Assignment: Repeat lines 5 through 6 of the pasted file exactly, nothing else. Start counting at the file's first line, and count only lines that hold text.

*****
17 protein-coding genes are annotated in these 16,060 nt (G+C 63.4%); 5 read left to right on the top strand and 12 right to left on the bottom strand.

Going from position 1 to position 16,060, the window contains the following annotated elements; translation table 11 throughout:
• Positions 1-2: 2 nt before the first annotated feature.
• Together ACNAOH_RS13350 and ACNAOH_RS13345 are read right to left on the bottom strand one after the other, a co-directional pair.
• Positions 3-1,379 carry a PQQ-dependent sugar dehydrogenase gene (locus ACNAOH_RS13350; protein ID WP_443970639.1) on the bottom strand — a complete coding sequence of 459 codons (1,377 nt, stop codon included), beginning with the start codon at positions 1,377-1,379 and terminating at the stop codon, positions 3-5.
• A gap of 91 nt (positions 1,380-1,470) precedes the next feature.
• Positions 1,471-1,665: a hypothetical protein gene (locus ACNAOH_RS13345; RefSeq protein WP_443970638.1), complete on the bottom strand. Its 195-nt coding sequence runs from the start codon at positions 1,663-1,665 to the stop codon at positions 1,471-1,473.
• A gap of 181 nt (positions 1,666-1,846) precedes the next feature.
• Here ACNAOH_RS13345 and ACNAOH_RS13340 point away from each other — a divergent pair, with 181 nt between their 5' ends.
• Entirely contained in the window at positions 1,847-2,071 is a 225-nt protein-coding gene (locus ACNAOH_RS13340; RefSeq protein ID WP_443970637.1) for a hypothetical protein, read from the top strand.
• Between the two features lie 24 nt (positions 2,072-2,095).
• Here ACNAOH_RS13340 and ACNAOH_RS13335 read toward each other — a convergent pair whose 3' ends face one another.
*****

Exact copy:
• Positions 3-1,379 carry a PQQ-dependent sugar dehydrogenase gene (locus ACNAOH_RS13350; protein ID WP_443970639.1) on the bottom strand — a complete coding sequence of 459 codons (1,377 nt, stop codon included), beginning with the start codon at positions 1,377-1,379 and terminating at the stop codon, positions 3-5.
• A gap of 91 nt (positions 1,380-1,470) precedes the next feature.